There’s a lot of communication, too, for Art Jameel’s operating model is essentially collaborative. “We are actively engaged in initiating conversations and working closely both with artists and with partner institutions, which often involves sharing knowledge and modes of thinking with each other.”
And of course – to put it crudely – Rahul puts on exhibitions. Currently the Jameel Arts Centre has Hiwa K’s solo show Do you remember what you are burning?, curated by Rahul and Nora Razian. This is a very powerful exhibition of video and installations, based on the artist’s experiences of fleeing from his home in Iraqi Kurdistan and returning years later; it mixes personal experience with a sometime humorous take on experience, particularly viewing it as an outsider or incomer. It’s well worth the visit.
Says Rahul: “This is Hiwa’s first exhibition in the region – it opened in December last year and runs until July 24, then travels to Dublin and Toronto – and it’s been enriching to work so closely with him and Nora of course.”
“The exhibition represents about 13 years of Hiwa’s practice as an artist, including key works like the Bell Project that was shown at the Venice Biennial in 2015; and Pre-Image, A View from Above and One Room Apartment that were commissioned for 2017’s documenta 14.”
One Room Apartment is situated outside in the Jaddaf Waterfront Sculpture Park, and is an important work to spend some time with. It’s a roofless cement box topped by a single bed and TV aerial, a replica of the meagre dwellings that started mushrooming around the minefields of Hiwa K’s hometown of Sulaymaniyah in the aftermath of the 1990-91 Gulf War. “These rooms came with the promise of the American dream,” said Hiwa K. “But what kind of dream and hope would fit in such small spaces?”
There’s more on the website, in particular a collection of resources that includes essays by Adam Scymczyk, who curated documenta 14; Aneta Szylak, the curator who with Hiwa K founded Estrangement, a series of workshops for artists in Iraqi Kurdistan; and the artist Lawrence Abu Hamdan.
Rahul is also responsible for the series of embodied research based movement workshops called Learning from my feet, led by Lina Nahhas. “She developed the workshop in close dialogue with Hiwa and his works – particularly the new commission Destruction in Common, a printed carpet upon which the workshop takes place.”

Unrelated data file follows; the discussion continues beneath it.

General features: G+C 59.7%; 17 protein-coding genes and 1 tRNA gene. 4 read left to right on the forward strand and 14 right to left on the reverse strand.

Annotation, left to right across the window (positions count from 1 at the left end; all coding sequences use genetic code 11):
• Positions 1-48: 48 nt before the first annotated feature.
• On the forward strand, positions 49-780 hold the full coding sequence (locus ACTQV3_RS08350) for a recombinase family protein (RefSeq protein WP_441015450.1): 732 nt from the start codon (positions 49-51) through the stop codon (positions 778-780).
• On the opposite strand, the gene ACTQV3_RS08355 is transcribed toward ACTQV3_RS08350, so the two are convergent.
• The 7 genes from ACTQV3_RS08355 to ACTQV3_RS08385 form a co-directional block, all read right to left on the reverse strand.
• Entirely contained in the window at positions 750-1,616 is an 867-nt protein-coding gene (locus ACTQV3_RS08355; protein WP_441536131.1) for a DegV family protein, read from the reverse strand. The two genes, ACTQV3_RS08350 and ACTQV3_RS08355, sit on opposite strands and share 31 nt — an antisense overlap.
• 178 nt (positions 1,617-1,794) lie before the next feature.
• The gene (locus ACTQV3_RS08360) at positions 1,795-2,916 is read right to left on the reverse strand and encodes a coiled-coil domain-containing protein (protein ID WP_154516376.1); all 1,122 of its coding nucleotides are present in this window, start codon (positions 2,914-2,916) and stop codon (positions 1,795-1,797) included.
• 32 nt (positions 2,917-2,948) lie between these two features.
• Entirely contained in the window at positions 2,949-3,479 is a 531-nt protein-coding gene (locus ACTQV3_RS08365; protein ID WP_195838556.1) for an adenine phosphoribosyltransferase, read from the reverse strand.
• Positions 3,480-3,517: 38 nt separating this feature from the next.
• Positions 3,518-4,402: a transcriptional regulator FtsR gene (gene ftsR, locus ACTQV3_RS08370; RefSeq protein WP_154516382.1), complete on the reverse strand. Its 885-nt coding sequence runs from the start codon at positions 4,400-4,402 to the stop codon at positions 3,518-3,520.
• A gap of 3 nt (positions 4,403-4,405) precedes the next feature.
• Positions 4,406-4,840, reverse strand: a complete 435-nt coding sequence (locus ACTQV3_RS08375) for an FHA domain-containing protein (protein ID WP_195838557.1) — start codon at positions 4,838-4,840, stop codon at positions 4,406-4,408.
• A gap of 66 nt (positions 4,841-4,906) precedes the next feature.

Rahul was part of the team that specified and delivered Art Jameel’s quick-response Research and Practice Platform project to support independent art practitioners with micro-grants during the early days of the Covid pandemic. “It was great to be able to respond urgently and support the practices of as many practitioners, particularly at a difficult moment for many when we were witnessing a lot of exhibitions, residencies and programmes being cancelled.
“We received 496 applications from artists from over 49 nationalities and awarded 97 projects. We’ve received a heartening feedback from those awarded, and it’s perhaps now a moment to regroup and think longer term in how to further nurture artistic practices in the present times. We’ve seen in these past months the landscape responding with a host of digital programmes and a slow opening towards IRL programmes creating new opportunities for the artists …”
Rahul’s remit extends beyond Dubai into the Saudi homeland of Art Jameel; he’s working on the opening exhibition for Hayy Jameel, the Jeddah-based counterpoint to the Jameel Arts Centre that is slated to open later this year. The exhibition is a joint project with long-term partner the Delfina Foundation in London.
He’s also involved in Hayy Learning, an educational platform for artists and creatives based in Saudi Arabia that will migrate from online delivery and partner institutions to Hayy Jameel when that opens. In May 2020, Hayy Learning launched its Curatorial Fellowship initiative, a year-long course that covers the essential everyday aspects of institutional exhibitions and project management but also supports the development of rigorous research and practice-based modes of exhibition-making along with opportunities for multidisciplinary research … which just about sums up the role and the interests of Rahul Gudipudi